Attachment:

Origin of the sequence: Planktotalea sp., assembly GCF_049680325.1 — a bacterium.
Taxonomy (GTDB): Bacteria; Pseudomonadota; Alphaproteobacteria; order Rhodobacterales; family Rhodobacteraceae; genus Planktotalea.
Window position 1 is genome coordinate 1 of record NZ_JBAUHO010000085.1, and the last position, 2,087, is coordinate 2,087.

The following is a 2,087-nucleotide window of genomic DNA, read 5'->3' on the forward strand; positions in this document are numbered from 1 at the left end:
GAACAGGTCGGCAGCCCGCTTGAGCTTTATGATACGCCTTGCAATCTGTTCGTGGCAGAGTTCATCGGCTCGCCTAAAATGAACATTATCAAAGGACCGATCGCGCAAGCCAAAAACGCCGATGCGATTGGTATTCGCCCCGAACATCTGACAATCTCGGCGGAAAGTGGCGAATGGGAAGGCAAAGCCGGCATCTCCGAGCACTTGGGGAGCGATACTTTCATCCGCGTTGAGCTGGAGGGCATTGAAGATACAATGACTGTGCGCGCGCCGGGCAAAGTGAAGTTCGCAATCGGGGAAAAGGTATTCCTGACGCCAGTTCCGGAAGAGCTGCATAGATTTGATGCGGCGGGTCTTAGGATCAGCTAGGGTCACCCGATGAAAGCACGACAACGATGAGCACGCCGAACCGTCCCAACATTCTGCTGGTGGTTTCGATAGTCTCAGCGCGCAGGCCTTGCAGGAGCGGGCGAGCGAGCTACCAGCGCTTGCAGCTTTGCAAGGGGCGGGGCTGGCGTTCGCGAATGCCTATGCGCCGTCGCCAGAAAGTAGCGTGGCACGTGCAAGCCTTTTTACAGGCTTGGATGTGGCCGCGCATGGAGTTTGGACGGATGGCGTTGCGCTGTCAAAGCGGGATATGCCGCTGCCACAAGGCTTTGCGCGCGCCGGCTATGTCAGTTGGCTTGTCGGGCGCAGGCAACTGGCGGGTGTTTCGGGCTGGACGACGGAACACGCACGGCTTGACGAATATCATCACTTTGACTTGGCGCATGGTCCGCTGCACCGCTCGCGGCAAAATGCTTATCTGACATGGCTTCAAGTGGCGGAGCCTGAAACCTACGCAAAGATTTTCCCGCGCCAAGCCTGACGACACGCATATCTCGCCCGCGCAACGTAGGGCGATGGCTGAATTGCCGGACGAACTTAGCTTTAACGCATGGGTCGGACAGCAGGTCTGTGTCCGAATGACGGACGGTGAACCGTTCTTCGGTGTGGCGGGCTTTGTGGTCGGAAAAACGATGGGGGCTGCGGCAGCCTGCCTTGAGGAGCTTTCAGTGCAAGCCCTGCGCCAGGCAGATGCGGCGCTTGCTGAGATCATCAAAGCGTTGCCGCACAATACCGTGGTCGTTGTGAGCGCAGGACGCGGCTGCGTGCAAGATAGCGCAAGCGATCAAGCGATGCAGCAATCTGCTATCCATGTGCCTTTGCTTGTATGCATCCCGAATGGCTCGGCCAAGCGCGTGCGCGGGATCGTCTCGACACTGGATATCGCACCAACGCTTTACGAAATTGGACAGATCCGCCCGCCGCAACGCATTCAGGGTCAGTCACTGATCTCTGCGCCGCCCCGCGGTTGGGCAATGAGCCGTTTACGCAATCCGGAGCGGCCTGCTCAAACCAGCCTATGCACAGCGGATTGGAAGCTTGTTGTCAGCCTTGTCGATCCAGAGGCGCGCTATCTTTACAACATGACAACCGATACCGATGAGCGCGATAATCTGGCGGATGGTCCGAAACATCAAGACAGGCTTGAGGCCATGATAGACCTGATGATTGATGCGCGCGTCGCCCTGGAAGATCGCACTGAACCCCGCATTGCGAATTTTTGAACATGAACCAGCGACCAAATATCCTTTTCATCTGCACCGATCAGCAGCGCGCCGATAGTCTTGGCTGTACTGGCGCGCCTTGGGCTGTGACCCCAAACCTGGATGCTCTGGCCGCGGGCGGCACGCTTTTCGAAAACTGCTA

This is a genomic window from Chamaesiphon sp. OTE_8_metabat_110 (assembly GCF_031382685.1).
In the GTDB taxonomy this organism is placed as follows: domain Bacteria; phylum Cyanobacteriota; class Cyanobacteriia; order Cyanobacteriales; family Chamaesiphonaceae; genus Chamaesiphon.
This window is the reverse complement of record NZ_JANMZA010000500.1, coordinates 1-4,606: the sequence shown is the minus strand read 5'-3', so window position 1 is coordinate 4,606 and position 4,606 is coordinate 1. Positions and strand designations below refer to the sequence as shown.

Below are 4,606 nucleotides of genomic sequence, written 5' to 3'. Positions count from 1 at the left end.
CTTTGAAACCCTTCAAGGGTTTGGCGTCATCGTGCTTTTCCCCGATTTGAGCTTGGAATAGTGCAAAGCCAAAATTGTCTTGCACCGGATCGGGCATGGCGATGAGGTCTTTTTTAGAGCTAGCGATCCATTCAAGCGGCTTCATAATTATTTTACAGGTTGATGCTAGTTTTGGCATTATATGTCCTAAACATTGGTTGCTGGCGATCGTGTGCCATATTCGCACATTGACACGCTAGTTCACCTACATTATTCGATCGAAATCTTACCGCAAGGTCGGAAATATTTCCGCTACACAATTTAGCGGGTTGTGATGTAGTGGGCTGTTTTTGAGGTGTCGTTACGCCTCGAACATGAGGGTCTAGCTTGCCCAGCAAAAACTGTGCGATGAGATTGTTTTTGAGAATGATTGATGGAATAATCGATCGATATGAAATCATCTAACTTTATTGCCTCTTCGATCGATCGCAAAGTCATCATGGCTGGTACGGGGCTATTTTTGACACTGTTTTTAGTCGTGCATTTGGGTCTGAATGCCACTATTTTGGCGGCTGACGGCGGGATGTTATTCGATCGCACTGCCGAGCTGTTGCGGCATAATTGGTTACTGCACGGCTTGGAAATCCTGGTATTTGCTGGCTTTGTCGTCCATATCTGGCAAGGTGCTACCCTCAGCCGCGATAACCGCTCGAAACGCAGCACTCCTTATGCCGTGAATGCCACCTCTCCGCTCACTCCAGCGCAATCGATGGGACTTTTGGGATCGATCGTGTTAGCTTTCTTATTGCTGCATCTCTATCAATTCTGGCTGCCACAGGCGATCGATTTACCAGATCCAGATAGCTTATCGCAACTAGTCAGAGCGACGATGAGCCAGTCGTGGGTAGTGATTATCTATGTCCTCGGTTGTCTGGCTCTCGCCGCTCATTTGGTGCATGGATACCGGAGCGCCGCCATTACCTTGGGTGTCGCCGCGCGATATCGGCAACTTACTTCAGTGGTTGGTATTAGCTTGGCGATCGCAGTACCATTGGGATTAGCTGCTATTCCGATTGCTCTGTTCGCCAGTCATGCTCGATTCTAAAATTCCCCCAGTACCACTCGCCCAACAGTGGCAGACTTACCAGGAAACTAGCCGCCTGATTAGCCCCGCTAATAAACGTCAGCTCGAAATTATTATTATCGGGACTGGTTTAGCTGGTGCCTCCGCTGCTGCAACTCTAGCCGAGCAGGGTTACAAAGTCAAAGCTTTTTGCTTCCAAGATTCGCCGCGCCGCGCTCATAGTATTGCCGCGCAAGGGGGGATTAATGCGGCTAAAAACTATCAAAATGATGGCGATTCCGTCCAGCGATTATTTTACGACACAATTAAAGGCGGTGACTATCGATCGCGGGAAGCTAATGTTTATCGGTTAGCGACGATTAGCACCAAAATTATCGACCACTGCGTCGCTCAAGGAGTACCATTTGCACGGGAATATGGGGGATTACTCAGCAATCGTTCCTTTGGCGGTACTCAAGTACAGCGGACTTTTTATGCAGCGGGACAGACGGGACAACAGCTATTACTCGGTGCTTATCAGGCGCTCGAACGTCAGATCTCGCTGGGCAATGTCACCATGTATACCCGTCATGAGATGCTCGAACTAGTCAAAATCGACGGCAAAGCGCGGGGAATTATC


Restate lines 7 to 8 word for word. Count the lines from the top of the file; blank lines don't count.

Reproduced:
In the GTDB taxonomy this organism is placed as follows: domain Bacteria; phylum Cyanobacteriota; class Cyanobacteriia; order Cyanobacteriales; family Chamaesiphonaceae; genus Chamaesiphon.
This window is the reverse complement of record NZ_JANMZA010000500.1, coordinates 1-4,606: the sequence shown is the minus strand read 5'-3', so window position 1 is coordinate 4,606 and position 4,606 is coordinate 1. Positions and strand designations below refer to the sequence as shown.